Scientist found a simple explanation for the Bigfoot phenomenon

Data processing expert Floe Foxon has shown that most Bigfoot sightings in the US and Canada were likely black bears walking on their hind legs, reports

American black bears usually walk on all fours, but stand up on their hind legs if they smell a stronger smell of something interesting. And from this position, they can appear oddly human-like, albeit quite hairy.

This is not the first time scientists have proposed black bears as an explanation for the Bigfoot phenomenon.

In 2005, one scientist compared projected black bear populations with reported sasquatch sightings in the northwest corner of the US. However, he concluded that a species of animal other than the American black bear is responsible for sightings of this mythical creature. But in 2009, a new study showed a high degree of overlap between black bear populations and Bigfoot sightings.

Now, Foxon has extended the previous results by expanding the scope of the study to all locations in the US and Canada where black bears and humans live near each other.

The data he used for the Bigfoot sightings came from the Bigfoot Field Researchers Organization, which maintains a geographic database of eyewitness reports from mostly the twentieth century.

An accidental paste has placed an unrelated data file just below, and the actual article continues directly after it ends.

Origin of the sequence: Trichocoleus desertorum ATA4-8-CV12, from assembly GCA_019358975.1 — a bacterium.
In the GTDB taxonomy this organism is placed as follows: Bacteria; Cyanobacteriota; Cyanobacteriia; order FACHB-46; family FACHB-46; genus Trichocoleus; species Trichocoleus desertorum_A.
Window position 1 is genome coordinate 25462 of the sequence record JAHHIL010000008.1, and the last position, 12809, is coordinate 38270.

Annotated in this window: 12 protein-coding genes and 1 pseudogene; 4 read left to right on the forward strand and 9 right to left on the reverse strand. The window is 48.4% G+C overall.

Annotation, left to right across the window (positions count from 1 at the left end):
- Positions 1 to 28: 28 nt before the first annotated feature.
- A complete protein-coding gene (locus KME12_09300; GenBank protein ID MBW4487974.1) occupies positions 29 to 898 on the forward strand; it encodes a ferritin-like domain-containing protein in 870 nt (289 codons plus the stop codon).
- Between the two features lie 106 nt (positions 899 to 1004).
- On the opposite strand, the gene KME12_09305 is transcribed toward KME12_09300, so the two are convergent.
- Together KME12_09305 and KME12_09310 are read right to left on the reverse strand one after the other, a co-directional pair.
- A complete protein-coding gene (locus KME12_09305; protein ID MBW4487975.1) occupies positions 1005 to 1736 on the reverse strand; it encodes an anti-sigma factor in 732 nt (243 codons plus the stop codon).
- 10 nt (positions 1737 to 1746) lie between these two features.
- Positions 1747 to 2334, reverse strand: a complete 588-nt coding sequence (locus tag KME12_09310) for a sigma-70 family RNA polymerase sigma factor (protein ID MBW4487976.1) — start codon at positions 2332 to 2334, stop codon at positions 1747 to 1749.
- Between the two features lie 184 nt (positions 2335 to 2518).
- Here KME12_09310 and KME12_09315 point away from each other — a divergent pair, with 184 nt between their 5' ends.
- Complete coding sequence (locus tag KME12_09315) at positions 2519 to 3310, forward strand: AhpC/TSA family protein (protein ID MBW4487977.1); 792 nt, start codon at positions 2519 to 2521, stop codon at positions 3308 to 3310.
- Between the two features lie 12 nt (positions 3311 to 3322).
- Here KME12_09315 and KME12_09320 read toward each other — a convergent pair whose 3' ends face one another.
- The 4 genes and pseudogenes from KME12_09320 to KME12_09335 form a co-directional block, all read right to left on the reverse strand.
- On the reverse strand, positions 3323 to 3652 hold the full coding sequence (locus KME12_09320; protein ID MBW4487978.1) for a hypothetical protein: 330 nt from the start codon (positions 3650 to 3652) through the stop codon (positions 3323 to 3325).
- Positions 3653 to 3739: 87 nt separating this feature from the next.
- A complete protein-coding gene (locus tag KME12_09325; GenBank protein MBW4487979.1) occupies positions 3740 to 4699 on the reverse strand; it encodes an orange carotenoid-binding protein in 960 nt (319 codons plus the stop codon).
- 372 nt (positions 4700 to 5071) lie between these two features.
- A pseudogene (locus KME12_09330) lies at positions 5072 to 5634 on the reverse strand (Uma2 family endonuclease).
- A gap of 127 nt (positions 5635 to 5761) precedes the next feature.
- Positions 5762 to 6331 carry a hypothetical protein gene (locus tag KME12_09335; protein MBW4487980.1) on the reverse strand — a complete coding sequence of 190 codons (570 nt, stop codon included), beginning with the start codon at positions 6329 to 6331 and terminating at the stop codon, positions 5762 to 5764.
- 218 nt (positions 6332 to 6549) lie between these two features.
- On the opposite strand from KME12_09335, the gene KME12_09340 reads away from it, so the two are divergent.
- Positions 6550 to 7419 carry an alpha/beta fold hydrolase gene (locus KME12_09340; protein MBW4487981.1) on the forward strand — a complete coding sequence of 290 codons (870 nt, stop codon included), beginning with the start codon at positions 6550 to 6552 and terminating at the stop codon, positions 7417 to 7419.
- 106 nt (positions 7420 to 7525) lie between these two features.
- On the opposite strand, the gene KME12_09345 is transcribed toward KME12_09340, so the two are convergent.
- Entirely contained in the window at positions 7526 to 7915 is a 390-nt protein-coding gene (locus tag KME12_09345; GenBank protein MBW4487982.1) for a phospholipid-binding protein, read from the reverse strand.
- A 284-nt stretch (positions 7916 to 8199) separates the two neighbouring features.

Foxon then compared this information with local data on black bear density and distribution, as well as population density. According to Foxon’s strict regression model, Bigfoot sightings are largely attributable to misidentification of black bears.

In areas with a lot of black bears and people, more people see Bigfoot, especially in the northwest. On the other hand, black bears are not as common in Texas and Florida, despite the fact that bigfoot can often be seen in these two states.

“Notably, sasquatch sightings have been reported in states with no known breeding black bear populations,” Foxon admits.

“Although this may be interpreted as evidence for the existence of an unknown hominid in North America, it is also explained by misidentification of other animals (including humans), among other possibilities.”

However, Texas and Florida are exceptions to the rule. Foxon found that for every 900 black bears in a given US state or Canadian province, one Bigfoot is expected.

In other parts of the world, bears can also trick people into seeing mythical hominins.

For example, in the mountains of Asia, it is likely that Bigfoot is actually a common Asian black bear, Himalayan brown bear, or Tibetan brown bear.

The physical evidence that has been collected about the yeti in the past, such as teeth and hair, has always belonged to another known animal, and usually a bear.

“In conclusion,” Foxon writes, “if bigfoot is there, it may be many bears.”

The study was published in bioRxiv.

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